She said masks should be worn for five days after quarantine to prevent the final 10 per cent to 15 per cent of possible transmission.

Walensky did not explain the efficiency of a 10 quarantine vs the new five day quarantine or say if this was expected to lead to an uptick in cases.

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Deadly Salad Mix Recall in US; TCI seems unaffected

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By Shanieka Smith

Staff Writer

 

#December 24, 2021 – The Food and Drug Administration (FDA) has been investigating an outbreak related to packaged salads that have killed about three people, and 22 have been hospitalised due to fears over Listeria infection.

As a result, Fresh Express has recalled salad products from approximately 19 states on Monday.

Recalls were made in Connecticut, Illinois, Kentucky, Maryland, Maine, Indiana, Rhode Island, New Hampshire, New Jersey, New York, Ohio, Pennsylvania, Wisconsin, North Dakota, Minnesota, Michigan, Iowa, and Massachusetts.

The brands recalled are Fresh Express, Bowl & Basket, Giant Eagle, Little Salad Bar, Marketside, O Organics, Signature Farms, Simply Nature, Weis Fresh from the Field, and Wellsley Farms Organic.

The CDC advised that anyone who has purchased the recalled items should discard them and properly sanitise their refrigerators to avoid contracting the associated bacteria called listeria.

Listeria may cause headaches, stiff neck, confusion, and fever.

Local grocer, Sunny Foods confirmed that the recall does not impact his store and it may be the same for others in country.

The TCI Government had not replied up to news time to a query about whether the recall affects this market.

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TC Reef Fund gives a Financial & Projects Report

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By Shanieka Smith

Staff Writer

 

#TurksandCaicos, December 7, 2021 – The Turks and Caicos Reef Fund, the local environmental non-profit, announced a successful fiscal year.  Approximately $114,058 dollars was raised in 2021. The expenses of the organization, however, outweighed the revenues. For the fiscal year, it was about $128,984 dollars.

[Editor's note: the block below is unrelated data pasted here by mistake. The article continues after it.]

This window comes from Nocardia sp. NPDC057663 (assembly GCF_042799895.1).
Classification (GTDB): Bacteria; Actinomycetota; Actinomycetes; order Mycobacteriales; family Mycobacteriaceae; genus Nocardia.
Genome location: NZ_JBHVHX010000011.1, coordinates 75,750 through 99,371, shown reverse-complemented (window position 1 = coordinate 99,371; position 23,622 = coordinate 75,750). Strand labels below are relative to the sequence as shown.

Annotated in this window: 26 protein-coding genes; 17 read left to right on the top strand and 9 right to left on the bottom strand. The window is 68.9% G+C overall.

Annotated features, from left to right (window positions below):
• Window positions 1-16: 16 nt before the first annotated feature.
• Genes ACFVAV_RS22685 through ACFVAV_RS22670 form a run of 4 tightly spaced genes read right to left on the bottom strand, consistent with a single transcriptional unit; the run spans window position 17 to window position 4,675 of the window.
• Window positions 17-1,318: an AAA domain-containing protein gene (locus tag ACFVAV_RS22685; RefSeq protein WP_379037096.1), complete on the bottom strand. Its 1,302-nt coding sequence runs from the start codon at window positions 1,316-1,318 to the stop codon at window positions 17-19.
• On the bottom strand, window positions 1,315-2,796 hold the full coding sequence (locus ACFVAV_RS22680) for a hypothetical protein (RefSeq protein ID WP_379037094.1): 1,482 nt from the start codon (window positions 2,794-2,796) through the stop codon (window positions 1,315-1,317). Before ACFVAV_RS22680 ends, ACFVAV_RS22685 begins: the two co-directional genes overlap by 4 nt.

The largest source of revenue came from donations designated for specific projects. Nearly half of the fiscal year’s revenue came from individual donations and memberships.  Don Stark, Chairman of the Turks and Caicos Reef Fund, said the ongoing success of fund-raising contributed to hiring their first full-time Executive Director in 2021, Mrs. Alizée Zimmermann.

“I have been very happy to become a major part of the TCRF as the Executive Director,” said Alizée Zimmermann. “TCRF has accomplished so much since 2010 and I hope that we will continue to be a leader in environmental advocacy not only in the TCI, but also regionally. We are already considered a regional leader in the battle with SCTLD. I am also happy to say that in 2021 we have expanded our volunteer network to over 100 residents who donate their time to assist TCRF with our various projects.  We could not accomplish the things we do without the support we receive from these generous volunteers.”

Since 2010, when the organization was founded, $1.4 million dollars have been raised without the government’s contribution.  About $924,000, which is, 67 per cent of the money, has been used to support environmental projects in the TCI.

Its largest project, which started in 2012, is installing and maintaining dive and snorkel boat moorings. Stark said the project’s cost is now at 287 thousand dollars.

“That’s $287,000 that TCRF has essentially donated to the TCIG, since once we install a mooring in a marine park, it becomes Government property,” said Stark.

He added that over $43, 000 had been invested in education and outreach programs.

Alizée Zimmermann, Executive Director of the Turks and Caicos Reef Fund, said they expanded their volunteer network to over 100 residents.

The Stony Coral Tissue Loss Disease project, which dominated the expenses, came to almost $37,000. Also, moorings which were over $24,000 accounted for a large part of the project expense.

The third-largest project expense was the Smith’s Reef Rehabilitation and Improvements project. It was about $10,585 dollars for the year.